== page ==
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Listening Room: Ryan Adams, Kelly Clarkson and more...
Ryan Adams, “Easy Tiger” (Lost Highway) ***1/2
After releasing three albums in 2005 — and complaining that he still had a backlog of tunes — Ryan Adams laid uncharacteristically low last year. It was time well spent, and not only because he apparently used some of it to kick one of rock’s most notorious drug habits. “Easy Tiger,” his ninth album since leaving Whiskeytown in 1999, is arguably the best thing Adams has done to date and a certain candidate for the year’s best album.
The reasons, strong songwriting and solid performances, are easy enough to discern but speak to the focus and clarity Adams has this time out after a period where he seemed to be focused more on quantity than quality (although the quality was pretty impressive given that quantity). With his estimable backing band the Cardinals bolstering their leader with nuanced and textured arrangements, Adams delivers one soulful vocal performance after another, keening alongside Sheryl Crow on “Two,” rocking on “Halloweenhead,” mourning on “Tears of Gold,” and finding a quiet but celebratory solace in the album-closing “I Taught Myself How to Grow Old.” There remains a certain Neil Young influence in Adams’ singing on tracks such as “Goodnight Rose” and “Off Broadway,” but it’s a natural and honest homage that never sounds forced. He laments at one point that “most of the time I’ve got nothing to say,” but, as we know, nothing could be further from the truth for Adams. This time, however, what he has to say will resonate well beyond its release date.
Kelly Clarkson, “My December” (RCA) ***
It’s easy to see how the inaugural American Idol and her label went to the mat over her third album — and not because it’s not good. In fact, “My December” is by far the best of Kelly Clarkson’s three releases so far, but it’s much more Alanis Morissette and Evanescence (and, on the sexy “Yeah!,” Gretchen Wilson) than “Miss Independent.” It’s a hard-rocking, vitriolic album by a woman scorned and unafraid to dive into the darkest emotions that came in the wake of that. Clarkson, who co-wrote all 14 tracks, wears the personal investiture well, and her performances on “Sober,” “Haunted” and “Maybe” continue the growth she demonstrated on “Breakaway,” her multiplatinum 2004 sophomore outing. With her world a quagmire of fired managers and canceled tours, let’s give Clarkson props for at least keeping her creative trajectory moving forward.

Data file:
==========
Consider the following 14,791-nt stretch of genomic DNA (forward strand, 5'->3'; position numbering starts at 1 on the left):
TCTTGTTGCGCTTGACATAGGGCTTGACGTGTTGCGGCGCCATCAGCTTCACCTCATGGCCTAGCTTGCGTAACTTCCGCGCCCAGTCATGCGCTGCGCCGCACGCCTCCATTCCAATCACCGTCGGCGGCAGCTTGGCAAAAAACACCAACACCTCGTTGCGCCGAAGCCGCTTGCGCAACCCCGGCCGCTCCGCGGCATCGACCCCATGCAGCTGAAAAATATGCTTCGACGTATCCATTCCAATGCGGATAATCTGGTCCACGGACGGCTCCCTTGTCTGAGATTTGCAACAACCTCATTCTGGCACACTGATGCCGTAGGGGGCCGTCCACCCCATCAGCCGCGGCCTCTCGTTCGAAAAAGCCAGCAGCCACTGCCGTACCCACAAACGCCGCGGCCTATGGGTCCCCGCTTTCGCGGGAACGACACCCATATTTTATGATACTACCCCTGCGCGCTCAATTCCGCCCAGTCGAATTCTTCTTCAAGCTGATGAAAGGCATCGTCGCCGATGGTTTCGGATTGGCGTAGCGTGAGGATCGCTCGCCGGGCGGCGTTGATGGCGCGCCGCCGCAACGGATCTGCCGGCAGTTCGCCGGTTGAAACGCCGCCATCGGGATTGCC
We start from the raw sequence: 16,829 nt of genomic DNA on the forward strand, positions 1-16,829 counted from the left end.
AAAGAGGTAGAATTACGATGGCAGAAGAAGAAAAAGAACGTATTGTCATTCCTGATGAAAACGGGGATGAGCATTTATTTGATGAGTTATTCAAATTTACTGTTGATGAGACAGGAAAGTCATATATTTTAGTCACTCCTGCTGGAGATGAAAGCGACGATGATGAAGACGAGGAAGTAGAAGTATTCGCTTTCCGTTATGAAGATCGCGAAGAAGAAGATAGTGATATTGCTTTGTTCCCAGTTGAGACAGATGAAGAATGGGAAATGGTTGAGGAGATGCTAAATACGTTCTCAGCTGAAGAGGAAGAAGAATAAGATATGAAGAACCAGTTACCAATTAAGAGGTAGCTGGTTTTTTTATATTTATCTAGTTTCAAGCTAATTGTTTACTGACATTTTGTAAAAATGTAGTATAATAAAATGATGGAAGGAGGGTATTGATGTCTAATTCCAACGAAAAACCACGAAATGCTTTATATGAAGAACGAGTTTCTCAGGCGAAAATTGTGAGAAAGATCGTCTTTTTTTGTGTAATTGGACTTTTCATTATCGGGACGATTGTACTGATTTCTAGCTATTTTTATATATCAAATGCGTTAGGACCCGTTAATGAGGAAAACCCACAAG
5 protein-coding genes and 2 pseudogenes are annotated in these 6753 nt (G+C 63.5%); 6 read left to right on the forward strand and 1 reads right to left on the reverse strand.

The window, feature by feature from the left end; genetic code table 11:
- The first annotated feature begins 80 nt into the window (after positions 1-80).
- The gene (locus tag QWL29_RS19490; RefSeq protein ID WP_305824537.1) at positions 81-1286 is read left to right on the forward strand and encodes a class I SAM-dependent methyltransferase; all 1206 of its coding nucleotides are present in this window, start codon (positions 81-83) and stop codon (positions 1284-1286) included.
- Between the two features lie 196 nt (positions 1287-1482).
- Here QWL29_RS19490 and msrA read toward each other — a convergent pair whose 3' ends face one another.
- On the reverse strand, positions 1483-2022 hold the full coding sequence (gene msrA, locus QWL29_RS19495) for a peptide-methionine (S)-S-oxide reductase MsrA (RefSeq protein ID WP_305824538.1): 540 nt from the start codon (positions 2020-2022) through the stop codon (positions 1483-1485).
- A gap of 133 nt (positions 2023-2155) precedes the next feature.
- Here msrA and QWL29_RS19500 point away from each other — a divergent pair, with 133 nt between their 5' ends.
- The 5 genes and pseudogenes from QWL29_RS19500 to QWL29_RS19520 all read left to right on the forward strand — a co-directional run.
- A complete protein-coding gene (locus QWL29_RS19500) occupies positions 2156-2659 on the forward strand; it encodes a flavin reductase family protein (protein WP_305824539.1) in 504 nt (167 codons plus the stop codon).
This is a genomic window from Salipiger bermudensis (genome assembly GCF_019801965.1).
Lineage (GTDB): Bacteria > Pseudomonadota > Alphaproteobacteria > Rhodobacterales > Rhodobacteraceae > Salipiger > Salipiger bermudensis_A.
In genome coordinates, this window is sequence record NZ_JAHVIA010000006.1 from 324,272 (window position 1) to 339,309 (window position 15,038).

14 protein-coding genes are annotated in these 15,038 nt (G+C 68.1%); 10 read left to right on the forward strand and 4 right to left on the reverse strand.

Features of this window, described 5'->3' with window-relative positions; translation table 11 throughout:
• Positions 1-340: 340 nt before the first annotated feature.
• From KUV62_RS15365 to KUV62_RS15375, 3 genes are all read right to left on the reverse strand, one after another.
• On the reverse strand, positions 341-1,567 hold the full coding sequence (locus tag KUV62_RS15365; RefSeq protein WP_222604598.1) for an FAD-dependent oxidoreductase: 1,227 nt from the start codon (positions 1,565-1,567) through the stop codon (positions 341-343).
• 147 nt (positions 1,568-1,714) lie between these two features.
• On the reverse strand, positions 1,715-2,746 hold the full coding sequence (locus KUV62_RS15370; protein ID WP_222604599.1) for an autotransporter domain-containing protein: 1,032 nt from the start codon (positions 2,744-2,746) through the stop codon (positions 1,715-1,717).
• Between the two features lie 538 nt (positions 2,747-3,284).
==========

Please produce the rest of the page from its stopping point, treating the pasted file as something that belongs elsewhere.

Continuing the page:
NEW AND NOTEWORTHY
Bad Brains, “Build a Nation” (Megaforce) — The Beastie Boys’ Adam “MCA” Yauch produced the hardcore legends’ first studio album in more than a decade.
Beastie Boys, “Mix Up” (Capitol) — The New York MC trio puts down the mics and picks up their instruments for this first all-instrumental album.
Marc Broussard, “S.O.S.: Save Our Soul” (Vanguard) — The Louisiana singer-songwriter’s fourth album focuses on R&B covers of songs by Al Green, the Staple Singers, Stevie Wonder, Otis Redding and more.
The Click Five, “Modern Times and Pastimes” (Lava) — The Boston power pop quintet’s sophomore album follows its debut by three years.
Bryan Ferry, “Dylanesque” (Capitol) — The Roxy Music frontman gets tangled up in blue on this collection of 11 Bob Dylan covers.
Gore Gore Girls, “Get the Gore” (Bloodshot) — The fourth album — go-go boots, big hair and all — from the steel-stringed Detroit rock goddesses.
Gabby Glaser, “Gimme Splash” (Latchkey Recordings) — Luscious Jackson’s guitarist makes her solo debut seven years after the band went on hiatus.
King Wilkie, “Low Country Suite” (Rounder) — The award-winning Virginia bluegrass sextet took a coupleyear hiatus to woodshed and reinvent itself a bit for its second album.
Nick Lowe, “At My Age” (Yep Roc) — Everyone who’s Lowe’s age (58) should be making music up to this standard.
Mocean Worker, “Cinco de Mowo!” (Mowo! Inc.) — Dance artist Adam Dorn wants everyone to “Shake Ya Boogie,” even the late jazz great Rahsaan Roland Kirk, who plays on two tracks from the great beyond.
Sinead O’Connor, “Theology” (Koch) — The idiosyncratic Irish icon’s latest is a two-disc set (one acoustic, one electric) of songs inspired by and culled from the Old Testament, along with a cover of “I Don’t Know How to Love Him” from “Jesus Christ Superstar.”
Pharoahe Monch, “Desire” (Universal) — The second album from the Queensbased rapper, with guests Erykah Badu and D12’s Denaun Porter, has been floating around the Internet since late last month.
Andre Previn, “Alone: Ballads for Solo Piano” (Decca) — The composer-conductor goes it alone, offering two originals and versions of favorites from the Cole Porter, Ira Gershwin and Rogers & Hammerstein canons.
Soundtrack, “Hannah Montana, Vol. 2: Best of Both Worlds” (Disney) — Before you laugh or roll your eyes, remember that Vol. 1 topped the charts in 2006.
Kelly Willis, “Translated From Love” (Rykodisc) — The revered Americana singer returns after a five-year recording break, with help from Jules Shear, producer Chuck Prophet and her husband, Bruce Robison.
Pegi Young, “Pegi Young” (Warner Bros.) — Neil Young is, not surprisingly, a presence on his wife and backup singer’s first solo album.
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